If you optimise your video for the platform and cut through the noise, you can stop viewers from scrolling onto the next video, increasing your engagement.
Platform optimisation starts at the pre-production stage. If you adjust the content of your video when writing your script, to accommodate the likelihood that it will be watched on a mobile device or with the sound off, then your video will become much more appealing to the audience.
There are 3 key stages to consider when filming your value-add video: pre-production, production, and post-production.
or the planning stage, starts with an idea that turns into a script, storyboard, and shot list. Here, you should consider characters/actors, dialogue, location, equipment, and props. Understanding the types of value-add video, and deciding which platform your video will be published to, will help you to get the most out of the pre-production stage. If it’s a presenter-led video, you’ll need a presenter; if it’s a product hero video, you’ll need to research and obtain the product.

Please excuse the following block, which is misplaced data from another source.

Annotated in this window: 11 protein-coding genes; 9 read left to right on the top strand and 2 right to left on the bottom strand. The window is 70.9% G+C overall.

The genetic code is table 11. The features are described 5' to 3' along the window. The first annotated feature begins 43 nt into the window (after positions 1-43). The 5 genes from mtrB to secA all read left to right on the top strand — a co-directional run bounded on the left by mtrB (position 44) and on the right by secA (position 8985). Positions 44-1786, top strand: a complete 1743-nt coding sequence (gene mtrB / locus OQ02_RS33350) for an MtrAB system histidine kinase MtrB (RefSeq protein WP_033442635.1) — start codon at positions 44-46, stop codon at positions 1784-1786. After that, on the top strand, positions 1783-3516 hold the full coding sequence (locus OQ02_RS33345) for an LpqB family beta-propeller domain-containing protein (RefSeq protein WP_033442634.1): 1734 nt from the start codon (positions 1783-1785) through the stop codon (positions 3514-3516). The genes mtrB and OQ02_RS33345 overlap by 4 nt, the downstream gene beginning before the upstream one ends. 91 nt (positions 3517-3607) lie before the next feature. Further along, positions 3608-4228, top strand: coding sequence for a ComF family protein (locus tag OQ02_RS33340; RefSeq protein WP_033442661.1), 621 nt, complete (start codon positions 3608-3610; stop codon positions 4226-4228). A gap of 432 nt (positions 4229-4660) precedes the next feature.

or the filming stage, is where you take the ingredients you prepared in the pre-production stage and use them to film a masterpiece. Here, the director should be overseeing the shots, directing the actors, and making sure you have all the raw media you will need for the post-production stage.
or the editing stage, is where an editor takes all the footage from the production stage and cuts it down into an engaging video, which is the perfect length and size for the platform you want to put it on. Once a rough-cut is assembled, add motion graphics, soundtrack, and colour grading. This makes the video look and feel nice. Remember that most people are watching on their phones and without sound, so subtitling is key to make sure people can understand the video.